August Books 8) The End of the Peer Show?, edited by Alexandra Fitzpatrick

I was alerted to this book (PDF download) by the excellent Jonathan Fryer, who like me (but with more regret) concludes after reading it that the most likely outcome of the current push to reform the House of Lords is that nothing will happen. The book is a collection of thirteen essays on the subject by various figures, roughly evenly balanced between practitioners and academics (with some fitting both categories), published jointly by the (Lib Dem leaning) thinktank CentreForum and the Constitution Society. I had not previously heard of either of these organisations, but the latter’s Alexandra Fitzpatrick, who edited the book, provides an eight-page introduction which summarises the essays so well that you can almost skip the rest of the book.

A couple of points are clear from the majority of the essays. In general, the need for elections to an upper house is asserted as self-evident by reformers but dissected rather forensically by other contributors. But specifically, apart from those actually on the government’s payroll, support for the current proposals seems non-existent, with the Labour Party, which like the two coalition parties went into the 2010 election promising reform, unlikely to back this particular set of ideas, which do not go far enough for reformers, and go too far for those comfortable with the status quo.

Many of the contributors make the functional point that a more democratic upper chamber will be much more comfortable in challenging the Commons and the government of the day, and that the current coalition proposals are dishonestly silent about this. People vary as to whether or not this rebalancing of powers would be a good thing, but agree that it should not be so flippantly introduced. (My old friend David Howarth is particularly strong on this.)

I hadn’t taken in a couple of the weirder points of the current proposals – that elected members won’t be eligible for re-election ever, and won’t be allowed to stand for the House of Commons for four years after leaving the upper house. I feel this critically weakens the democratic credibility of the reform – you can vote them in, but you can’t vote them out. You might as well go for sortition, which is cheaper (but not mentioned in this book). And there is no discussion (not even by Richard Harries) of why twelve Church of England bishops should get to stay on ex officio, actually increasing the episcopal percentage of the house.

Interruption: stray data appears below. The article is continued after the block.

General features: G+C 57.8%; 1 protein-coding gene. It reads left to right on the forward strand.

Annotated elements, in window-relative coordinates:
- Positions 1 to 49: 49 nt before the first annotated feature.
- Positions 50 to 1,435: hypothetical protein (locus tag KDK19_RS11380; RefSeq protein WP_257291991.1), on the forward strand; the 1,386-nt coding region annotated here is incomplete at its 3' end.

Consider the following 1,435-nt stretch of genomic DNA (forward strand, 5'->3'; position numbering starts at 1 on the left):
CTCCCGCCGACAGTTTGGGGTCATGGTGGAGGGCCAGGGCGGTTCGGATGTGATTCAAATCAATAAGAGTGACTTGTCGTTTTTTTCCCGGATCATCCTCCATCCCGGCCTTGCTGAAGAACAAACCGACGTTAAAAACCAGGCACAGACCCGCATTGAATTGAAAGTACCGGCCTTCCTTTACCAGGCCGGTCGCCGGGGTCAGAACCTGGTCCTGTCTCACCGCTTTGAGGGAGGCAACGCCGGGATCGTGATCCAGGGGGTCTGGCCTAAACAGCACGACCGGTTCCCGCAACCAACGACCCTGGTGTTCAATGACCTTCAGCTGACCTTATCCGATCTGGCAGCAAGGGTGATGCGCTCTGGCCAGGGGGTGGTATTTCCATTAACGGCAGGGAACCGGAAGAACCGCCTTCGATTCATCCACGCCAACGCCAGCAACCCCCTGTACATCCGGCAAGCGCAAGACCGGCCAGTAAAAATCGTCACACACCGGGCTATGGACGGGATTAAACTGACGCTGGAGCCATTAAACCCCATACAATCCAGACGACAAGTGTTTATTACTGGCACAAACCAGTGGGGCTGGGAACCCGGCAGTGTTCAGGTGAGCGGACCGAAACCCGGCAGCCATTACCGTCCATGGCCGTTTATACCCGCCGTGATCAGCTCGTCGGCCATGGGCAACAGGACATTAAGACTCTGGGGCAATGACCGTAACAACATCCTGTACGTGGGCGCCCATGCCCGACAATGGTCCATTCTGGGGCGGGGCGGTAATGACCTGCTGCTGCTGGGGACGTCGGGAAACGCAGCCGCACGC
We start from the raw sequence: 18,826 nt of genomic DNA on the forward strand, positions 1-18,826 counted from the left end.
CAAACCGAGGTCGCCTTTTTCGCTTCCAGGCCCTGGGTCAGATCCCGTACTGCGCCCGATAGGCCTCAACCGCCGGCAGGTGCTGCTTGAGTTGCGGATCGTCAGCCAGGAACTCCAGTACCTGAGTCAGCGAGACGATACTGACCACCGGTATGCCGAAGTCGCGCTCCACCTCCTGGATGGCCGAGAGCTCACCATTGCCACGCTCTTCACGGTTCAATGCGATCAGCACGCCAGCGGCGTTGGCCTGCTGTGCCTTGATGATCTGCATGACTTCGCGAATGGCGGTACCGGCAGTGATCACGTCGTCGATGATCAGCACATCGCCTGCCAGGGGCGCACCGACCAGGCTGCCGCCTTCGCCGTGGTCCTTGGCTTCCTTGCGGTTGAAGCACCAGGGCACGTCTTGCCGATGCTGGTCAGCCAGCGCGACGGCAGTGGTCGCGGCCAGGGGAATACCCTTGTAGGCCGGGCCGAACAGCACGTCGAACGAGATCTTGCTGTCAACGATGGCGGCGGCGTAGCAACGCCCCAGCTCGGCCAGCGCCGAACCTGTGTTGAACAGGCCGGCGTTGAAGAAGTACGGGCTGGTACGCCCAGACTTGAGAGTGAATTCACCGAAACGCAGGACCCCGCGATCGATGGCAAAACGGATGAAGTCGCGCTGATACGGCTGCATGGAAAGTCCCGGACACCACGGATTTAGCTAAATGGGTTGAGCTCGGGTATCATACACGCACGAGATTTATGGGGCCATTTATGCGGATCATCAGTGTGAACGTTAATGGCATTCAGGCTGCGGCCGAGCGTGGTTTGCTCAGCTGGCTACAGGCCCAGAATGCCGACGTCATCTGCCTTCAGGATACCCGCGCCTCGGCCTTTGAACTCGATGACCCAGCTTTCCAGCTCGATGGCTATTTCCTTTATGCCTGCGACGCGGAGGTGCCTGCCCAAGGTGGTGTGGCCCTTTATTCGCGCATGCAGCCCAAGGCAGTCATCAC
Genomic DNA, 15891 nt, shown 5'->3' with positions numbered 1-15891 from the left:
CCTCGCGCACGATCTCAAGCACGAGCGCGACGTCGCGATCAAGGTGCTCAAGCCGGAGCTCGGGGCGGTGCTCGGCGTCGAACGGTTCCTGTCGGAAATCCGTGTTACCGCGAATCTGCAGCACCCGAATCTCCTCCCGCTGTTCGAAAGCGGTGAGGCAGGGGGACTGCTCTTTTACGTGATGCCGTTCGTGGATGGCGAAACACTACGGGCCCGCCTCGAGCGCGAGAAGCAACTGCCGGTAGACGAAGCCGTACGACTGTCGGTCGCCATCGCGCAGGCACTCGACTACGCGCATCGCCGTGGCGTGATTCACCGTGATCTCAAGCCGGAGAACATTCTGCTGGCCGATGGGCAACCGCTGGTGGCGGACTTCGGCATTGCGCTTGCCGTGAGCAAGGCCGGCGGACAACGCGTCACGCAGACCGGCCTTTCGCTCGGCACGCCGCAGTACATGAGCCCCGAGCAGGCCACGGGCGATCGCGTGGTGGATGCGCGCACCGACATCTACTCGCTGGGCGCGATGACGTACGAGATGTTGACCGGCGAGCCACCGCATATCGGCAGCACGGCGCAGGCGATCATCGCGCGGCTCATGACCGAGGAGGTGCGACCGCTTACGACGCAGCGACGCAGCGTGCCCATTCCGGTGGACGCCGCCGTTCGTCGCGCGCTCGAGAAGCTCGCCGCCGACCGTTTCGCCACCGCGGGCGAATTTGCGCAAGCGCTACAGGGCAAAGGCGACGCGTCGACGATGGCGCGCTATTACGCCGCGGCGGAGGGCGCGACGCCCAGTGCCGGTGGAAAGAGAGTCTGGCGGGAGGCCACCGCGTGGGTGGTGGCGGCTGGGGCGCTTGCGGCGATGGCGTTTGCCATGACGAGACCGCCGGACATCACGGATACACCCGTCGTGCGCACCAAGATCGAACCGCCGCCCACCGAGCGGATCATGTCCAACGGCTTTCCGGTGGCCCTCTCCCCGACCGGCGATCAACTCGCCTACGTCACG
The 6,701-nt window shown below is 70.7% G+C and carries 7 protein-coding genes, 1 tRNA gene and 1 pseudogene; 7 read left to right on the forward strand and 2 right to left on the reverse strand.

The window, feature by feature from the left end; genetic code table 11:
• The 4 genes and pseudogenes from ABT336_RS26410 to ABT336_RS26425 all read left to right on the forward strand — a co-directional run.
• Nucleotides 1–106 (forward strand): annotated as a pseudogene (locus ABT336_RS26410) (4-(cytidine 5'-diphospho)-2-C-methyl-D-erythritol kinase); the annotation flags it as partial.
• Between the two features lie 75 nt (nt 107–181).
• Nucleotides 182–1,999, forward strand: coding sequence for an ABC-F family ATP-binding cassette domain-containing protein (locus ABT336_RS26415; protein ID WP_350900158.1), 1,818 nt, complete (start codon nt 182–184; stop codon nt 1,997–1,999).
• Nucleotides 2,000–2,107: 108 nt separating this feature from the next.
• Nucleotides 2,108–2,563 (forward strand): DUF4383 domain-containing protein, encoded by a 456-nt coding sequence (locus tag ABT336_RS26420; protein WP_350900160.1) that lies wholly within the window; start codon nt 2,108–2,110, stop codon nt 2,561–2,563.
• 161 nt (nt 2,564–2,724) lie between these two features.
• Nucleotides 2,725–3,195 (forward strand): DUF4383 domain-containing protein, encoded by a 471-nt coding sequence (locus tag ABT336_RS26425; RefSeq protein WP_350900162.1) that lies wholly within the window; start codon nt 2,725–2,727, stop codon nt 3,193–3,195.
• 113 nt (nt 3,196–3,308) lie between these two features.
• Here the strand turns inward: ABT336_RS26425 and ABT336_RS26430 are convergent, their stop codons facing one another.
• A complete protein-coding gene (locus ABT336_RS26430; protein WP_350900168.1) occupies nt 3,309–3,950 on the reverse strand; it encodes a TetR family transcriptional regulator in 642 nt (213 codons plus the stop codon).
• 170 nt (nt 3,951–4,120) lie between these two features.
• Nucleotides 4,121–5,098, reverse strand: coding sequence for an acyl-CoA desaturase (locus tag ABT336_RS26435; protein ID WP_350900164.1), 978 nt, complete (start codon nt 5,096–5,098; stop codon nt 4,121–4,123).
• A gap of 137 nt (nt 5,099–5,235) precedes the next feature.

Finally, two of the contributors (Bob McLennan and Dawn Oliver) propose that alongside a democratic reform of the Lords, a body of independent experts should be established to take over the job of revising draft legislation. This seems to me a classic case of reinventing the wheel; the present system has essentially produced such a body anyway. (My own views have been vented a couple of times, here and here.)

Anyway, it’s a good digestible set of perspectives on the debate, recommended also to Irish readers given the push for reform (or, in my preference, abolition) of the Seanad.

One thought on “August Books 8) The End of the Peer Show?, edited by Alexandra Fitzpatrick

  1. I thought Captain Vorpatril’s Alliance was rather self-indulgent and I did not enjoy it. Bujold used the early volumes of the Vorkosigan series as vehicles for interesting social and technological commentary. Thus in Barrayar she contrasts Cordelia Naismith’s Betan worldview with the violent feudal structure of Barrayaran society. There was no illusion in the early stories that Barrayar is a particularly pleasant place to live for the majority of its citizens. But somehow this perspective has been lost: Bujold’s skill at creating likable characters together with her focus on the uppermost stratum of society means that our view of Barrayaran life is coloured by the fact that nearly everyone we meet is both nice and competent. The fact that life still sucks for nearly everyone else on Barrayar barely gets a look-in (and even when it does, sometimes it is dismissed with a joke, as in the case of the forced marriages of Vormuir’s 118 cloned daughters in A Civil Campaign). The monstrously efficient secret police work for the heroes rather than against them. And in Captain Vorpatril’s Alliance I never felt that Ivan got into any trouble that he wouldn’t easily get out of, thanks to the fact that his cousin is the emperor.

    Also, the Barrayaran form of marriage as described in this novel seems open to abuse: fraudulent marriages and forced marriages would be much easier to carry out in the absence of banns or licences. (Obviously it takes this form for plot purposes, but still: it would have been nice to see some thinking about the consequences. With Barrayaran society being built around inherited rights like Countship, you’d think they’d be more uptight about the regulation of marriage.)

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